Friday, May 24, 2019
Sun Valley Snowpocalypse Sets Record, Wreaks Havoc
A slide damaged this home at the mouth of East Fork Canyon Monday night. PHOTO: Blaine County Sheriff
Wednesday, February 27, 2019


Sun Valley Resort set a snow record for the month of February as of 6 a.m. Tuesday.

And they didn’t even need a leap year to do it.

But the Snowmageddon that brought more fresh powder to Bald Mountain wreaked havoc throughout the Wood River Valley on Tuesday, burying two homes in East Fork, closing the highway north of Ketchum and creating lakes on roadways.

Crews worked to reopen Idaho 75 near Lake Creek Road. PHOTO: Blaine County Sheriff

Sawtooth Avalanche Center forecaster Ethan Davis issued an “extreme avalanche rating” Tuesday night through Thursday morning, warning that the danger was increasing with another wave of heavy snow and rain forecast to hit various parts of the valley.

New snow and have created very dangerous avalanche conditions, according to Davis. Slides will continue to threaten trails, roadways and structures in the valley bottom so stay aware. Naturally occurring avalanches could be large enough to destroy a house, he added.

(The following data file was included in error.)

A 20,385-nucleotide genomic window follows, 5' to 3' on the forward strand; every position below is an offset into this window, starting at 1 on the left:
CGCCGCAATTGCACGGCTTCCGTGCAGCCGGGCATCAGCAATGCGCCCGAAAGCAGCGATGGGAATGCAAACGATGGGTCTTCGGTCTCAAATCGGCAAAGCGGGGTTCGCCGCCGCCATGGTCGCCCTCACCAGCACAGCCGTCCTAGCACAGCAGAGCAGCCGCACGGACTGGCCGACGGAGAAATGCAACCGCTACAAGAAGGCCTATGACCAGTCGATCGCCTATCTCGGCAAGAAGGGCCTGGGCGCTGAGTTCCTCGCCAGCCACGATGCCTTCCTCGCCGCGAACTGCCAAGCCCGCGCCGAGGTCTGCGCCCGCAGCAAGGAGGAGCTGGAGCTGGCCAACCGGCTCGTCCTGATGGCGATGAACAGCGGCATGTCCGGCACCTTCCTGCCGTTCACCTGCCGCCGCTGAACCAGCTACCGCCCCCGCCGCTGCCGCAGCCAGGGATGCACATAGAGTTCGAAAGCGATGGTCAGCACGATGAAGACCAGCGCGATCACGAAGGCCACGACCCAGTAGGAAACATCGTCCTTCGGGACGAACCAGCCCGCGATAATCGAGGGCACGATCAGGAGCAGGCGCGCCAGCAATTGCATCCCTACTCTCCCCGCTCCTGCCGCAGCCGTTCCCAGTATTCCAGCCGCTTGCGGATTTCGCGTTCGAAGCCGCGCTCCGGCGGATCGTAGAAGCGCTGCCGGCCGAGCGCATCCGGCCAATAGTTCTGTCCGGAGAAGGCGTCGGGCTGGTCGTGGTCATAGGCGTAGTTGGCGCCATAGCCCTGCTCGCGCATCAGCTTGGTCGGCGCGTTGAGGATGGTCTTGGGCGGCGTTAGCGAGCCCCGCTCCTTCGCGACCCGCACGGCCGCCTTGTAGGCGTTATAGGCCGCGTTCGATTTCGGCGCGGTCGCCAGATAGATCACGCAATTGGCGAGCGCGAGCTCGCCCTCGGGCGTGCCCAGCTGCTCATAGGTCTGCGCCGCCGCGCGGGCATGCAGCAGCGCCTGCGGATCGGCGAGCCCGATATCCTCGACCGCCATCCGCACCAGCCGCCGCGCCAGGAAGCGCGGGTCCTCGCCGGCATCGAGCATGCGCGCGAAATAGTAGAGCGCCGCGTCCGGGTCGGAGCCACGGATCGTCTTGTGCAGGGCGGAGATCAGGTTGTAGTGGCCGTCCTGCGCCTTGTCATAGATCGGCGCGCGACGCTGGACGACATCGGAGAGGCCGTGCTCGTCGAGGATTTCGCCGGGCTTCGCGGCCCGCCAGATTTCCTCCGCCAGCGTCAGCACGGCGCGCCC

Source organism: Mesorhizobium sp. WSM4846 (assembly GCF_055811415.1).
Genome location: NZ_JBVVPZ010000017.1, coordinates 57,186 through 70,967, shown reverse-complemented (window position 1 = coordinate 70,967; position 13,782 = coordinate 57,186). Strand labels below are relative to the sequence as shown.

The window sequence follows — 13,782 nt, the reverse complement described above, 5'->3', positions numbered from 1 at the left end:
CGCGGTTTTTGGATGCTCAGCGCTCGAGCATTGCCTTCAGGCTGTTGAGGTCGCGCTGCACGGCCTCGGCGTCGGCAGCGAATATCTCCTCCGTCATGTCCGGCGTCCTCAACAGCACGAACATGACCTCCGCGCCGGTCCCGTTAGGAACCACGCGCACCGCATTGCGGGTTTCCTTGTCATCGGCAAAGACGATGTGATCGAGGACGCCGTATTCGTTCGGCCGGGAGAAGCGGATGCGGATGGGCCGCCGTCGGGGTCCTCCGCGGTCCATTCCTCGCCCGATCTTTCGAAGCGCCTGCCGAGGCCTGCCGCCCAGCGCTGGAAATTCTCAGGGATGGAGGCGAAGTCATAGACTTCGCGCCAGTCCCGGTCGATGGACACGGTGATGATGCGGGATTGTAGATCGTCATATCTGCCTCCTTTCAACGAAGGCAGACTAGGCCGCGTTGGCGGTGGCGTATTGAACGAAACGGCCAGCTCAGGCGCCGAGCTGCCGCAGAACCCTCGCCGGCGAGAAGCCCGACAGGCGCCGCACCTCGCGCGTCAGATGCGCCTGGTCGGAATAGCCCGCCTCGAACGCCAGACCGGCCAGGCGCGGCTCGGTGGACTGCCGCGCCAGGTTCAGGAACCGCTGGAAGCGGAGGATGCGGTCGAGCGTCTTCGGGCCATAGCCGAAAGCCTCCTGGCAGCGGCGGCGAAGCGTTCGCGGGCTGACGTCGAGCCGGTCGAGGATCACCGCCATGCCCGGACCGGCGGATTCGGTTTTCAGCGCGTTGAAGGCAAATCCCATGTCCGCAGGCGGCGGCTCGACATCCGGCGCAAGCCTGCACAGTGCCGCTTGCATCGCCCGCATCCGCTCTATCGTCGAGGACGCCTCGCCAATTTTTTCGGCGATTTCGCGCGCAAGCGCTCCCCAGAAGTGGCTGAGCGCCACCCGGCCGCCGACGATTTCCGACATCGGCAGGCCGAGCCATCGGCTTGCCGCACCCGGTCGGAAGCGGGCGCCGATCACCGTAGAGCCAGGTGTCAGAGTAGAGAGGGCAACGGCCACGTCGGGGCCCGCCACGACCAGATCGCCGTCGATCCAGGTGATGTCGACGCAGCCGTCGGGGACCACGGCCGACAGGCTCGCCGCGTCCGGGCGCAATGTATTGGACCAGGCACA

The Sun Valley Ski Patrol announced that 120 inches of snow had fallen on Bald Mountain since the beginning of February. That’s 10 feet of snow.

That’s the most the resort has tallied during February since the resort began measuring snowfall 51 years ago during the 1967-78 season, said the resort’s spokesperson Kelli Lusk. The previous record was  119.5 inches that fell during the Snowpocalypse of February 2017.

It’s eclipsed only by the 129.5 inches that fell in January 1969. But it’s possible the resort could approach that with more snow forecast today and Thursday, Feb. 28.

The resort got seven more inches overnight--10 in the last 24 hours.

The resort has not decided when it will close, said Lusk. According to the usual schedule, Dollar Mountain would probably close on March 31, Seattle Ridge and River Run on April 7 and the rest of the mountain, April 14. But, with all the snow, it’s possible officials could decide to extend the season, she said.


An avalanche slammed into two homes at the mouth of East Fork Canyon late Monday night, breaking through glass doors and windows and sending considerable snow, trees and debris into the homes. The debris continued south near the bridge over the Big Wood River all the way to where the old railroad track—now the bike and Nordic ski path--used to be.